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Guaranteed Income (GI) is usually defined as an income provided by a government to all adult members of a given nation at a uniform, fixed level, and at regular intervals.
In the United States, ’welfare‘ and the politics of welfare – cash assistance for families, generally female-headed single-parent families with children – have been treated as...
A guaranteed income (GI) that replaces the welfare state is not currently on the political agenda, but it offers the possibility for a grand compromise that could attract a...
This policy brief will discuss some normative and political aspects of the feasibility of a welfare reform based upon the idea of a basic income.
There exists a widespread conviction that pension protection, along with many other social benefits, is slowly being eroded as responsibility for insurance and the associated...
In the new society, the individual and the family are subject to substantial increases in uncertainty in the economic environment.
Many social security institutions are in the process of reforming their disability benefit programmes in an effort to reduce historically high numbers of beneficiaries on the...
The China International Economic and Trade Arbitration Commission (CIETAC) is a leading international arbitration centre in mainland China and in the world.
The legal system, defined as lawyers, police, and the courts, is only a very small part of the larger justice system in China.
Analysis of the patterns, causes, and prognosis for dispute resolution.
Constitutional disputes are unique among social disputes, given that the constitutionality or legality of laws (acts) and government actions is contested, and to solve them...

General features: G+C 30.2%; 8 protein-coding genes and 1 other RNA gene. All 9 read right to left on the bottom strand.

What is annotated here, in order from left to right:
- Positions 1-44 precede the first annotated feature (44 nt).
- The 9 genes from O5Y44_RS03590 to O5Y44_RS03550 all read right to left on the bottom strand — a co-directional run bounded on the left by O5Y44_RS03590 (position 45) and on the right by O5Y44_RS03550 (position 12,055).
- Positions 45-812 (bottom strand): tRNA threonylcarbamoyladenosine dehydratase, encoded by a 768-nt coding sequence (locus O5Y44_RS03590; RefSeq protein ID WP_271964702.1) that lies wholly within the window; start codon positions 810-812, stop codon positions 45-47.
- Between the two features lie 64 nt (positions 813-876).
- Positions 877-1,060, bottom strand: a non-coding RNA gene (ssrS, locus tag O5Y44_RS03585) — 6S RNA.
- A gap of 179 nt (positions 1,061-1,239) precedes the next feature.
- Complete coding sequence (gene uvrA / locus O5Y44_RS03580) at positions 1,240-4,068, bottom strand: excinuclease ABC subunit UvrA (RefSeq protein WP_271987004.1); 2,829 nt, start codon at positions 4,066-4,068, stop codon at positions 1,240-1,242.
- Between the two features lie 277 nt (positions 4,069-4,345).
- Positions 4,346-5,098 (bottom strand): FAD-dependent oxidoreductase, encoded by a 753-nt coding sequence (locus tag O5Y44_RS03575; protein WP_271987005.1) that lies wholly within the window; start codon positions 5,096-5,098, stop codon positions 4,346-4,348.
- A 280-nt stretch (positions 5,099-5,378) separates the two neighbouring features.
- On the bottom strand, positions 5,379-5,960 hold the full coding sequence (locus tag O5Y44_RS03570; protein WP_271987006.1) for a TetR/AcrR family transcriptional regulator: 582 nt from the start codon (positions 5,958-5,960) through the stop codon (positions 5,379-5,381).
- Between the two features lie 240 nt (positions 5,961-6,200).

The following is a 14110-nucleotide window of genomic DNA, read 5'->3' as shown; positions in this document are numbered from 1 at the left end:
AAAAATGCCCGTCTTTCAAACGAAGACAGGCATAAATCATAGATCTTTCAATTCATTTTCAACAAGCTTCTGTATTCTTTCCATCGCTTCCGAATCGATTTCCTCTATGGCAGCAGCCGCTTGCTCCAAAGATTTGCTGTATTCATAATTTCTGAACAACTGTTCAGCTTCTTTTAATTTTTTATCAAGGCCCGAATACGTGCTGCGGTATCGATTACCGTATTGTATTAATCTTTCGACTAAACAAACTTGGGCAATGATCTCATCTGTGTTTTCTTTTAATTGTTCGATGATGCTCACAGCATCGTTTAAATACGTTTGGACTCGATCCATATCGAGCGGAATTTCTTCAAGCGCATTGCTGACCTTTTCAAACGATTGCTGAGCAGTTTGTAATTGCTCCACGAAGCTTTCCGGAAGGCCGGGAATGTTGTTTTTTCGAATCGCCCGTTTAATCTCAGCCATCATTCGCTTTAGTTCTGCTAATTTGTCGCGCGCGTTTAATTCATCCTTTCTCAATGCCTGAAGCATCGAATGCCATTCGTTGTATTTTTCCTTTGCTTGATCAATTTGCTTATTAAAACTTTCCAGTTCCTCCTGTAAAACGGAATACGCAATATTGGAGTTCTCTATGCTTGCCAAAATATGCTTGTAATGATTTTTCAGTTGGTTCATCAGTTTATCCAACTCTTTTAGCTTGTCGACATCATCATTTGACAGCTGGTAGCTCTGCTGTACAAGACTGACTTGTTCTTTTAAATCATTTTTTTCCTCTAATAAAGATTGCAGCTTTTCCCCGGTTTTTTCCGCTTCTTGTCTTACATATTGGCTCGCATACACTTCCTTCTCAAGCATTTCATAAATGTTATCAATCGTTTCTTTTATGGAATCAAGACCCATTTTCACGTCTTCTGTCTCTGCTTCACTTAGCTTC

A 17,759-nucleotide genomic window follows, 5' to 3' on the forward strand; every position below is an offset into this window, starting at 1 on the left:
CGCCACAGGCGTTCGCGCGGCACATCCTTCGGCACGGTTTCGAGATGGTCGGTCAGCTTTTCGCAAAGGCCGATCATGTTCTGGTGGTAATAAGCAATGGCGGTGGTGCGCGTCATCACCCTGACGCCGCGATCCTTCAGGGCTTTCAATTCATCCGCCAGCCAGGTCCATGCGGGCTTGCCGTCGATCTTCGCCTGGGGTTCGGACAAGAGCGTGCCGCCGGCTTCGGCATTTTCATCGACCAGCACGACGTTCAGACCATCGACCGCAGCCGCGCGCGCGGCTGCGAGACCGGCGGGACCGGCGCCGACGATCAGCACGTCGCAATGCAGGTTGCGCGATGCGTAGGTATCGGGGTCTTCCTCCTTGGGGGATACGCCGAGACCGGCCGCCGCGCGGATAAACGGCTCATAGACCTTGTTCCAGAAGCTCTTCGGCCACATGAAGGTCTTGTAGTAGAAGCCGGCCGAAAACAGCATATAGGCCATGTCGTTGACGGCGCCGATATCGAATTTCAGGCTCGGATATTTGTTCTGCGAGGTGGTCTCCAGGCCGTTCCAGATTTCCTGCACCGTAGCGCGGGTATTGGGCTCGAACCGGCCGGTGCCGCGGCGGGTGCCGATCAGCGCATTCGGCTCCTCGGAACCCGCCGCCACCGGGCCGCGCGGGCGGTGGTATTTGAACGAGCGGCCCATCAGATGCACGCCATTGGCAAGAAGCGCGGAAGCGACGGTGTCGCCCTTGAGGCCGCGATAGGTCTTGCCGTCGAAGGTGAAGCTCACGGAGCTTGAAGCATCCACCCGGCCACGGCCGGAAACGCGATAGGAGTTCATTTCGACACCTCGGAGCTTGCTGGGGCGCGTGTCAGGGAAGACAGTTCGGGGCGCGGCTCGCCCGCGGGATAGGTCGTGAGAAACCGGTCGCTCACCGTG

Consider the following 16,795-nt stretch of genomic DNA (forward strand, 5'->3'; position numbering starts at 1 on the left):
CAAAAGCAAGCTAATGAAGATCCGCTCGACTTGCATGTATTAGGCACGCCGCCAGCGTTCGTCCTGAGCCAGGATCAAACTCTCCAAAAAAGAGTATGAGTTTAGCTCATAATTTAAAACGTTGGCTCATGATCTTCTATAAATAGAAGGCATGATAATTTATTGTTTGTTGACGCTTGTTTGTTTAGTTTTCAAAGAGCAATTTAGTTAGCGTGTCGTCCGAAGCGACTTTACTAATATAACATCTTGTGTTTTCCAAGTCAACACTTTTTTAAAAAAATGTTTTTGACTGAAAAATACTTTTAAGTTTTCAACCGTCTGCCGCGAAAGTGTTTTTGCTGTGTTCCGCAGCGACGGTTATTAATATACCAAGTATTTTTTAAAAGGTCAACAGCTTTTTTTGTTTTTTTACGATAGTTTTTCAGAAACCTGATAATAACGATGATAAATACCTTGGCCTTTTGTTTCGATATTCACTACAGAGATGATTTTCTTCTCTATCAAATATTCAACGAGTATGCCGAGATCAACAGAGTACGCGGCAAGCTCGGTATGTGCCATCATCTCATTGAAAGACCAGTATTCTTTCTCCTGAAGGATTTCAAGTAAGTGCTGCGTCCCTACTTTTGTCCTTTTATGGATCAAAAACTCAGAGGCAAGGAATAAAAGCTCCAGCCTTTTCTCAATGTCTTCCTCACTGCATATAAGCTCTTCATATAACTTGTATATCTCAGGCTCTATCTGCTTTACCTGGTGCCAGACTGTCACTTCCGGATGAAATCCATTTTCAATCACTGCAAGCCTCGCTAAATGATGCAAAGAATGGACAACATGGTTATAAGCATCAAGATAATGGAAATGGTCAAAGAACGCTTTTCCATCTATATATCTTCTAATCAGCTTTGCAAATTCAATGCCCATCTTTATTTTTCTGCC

Economic growth and the transition to a market economy have strained the employment relationship, leading to rising disputes.
The enforcement of commercial judgments in China has long been regarded as notoriously difficult.
China has achieved considerable success in building the necessary institutions for a functional legalsystem.
Report of the 2007 Annual Lecture in Law and Society, delivered by Cass Sunstein.
This policy brief attempts to challenge three popular views on China.
An overview of a range of reflections by leading experts on Minxin Pei's thesis that China's transition has stalled.
This policy brief argues that Minxin Pei’s China’s Trapped Transition: The Limits of Developmental Autocracy contains a number of useful insights into the political economy of...
China’s economic transition is not ‘trapped’. Instead, China has the capacity to move forward to a more sophisticated and equitable economy.
Far from being paralyzed,...
It is unwarranted or too early to conclude that China’s transition is ‘trapped’, legally and politically.
The standard frameworks used to evaluate constitutional systems are not well suited to exposing transitional capacity.
The rate of increase of foreign direct investment (FDI) has slowed and its proportion of totalinvestment in China has declined.
A response to the reflections on Minxin Pei's book, China's Trapped Transition.
This report provides both a record and a critical assessment of the first workshop of the Foundation for Law, Justice and Society Programme on The Social Contract Revisited:...
Courts in China today often act like legislative bodies, making law by issuing interpretations of laws that are binding on the courts.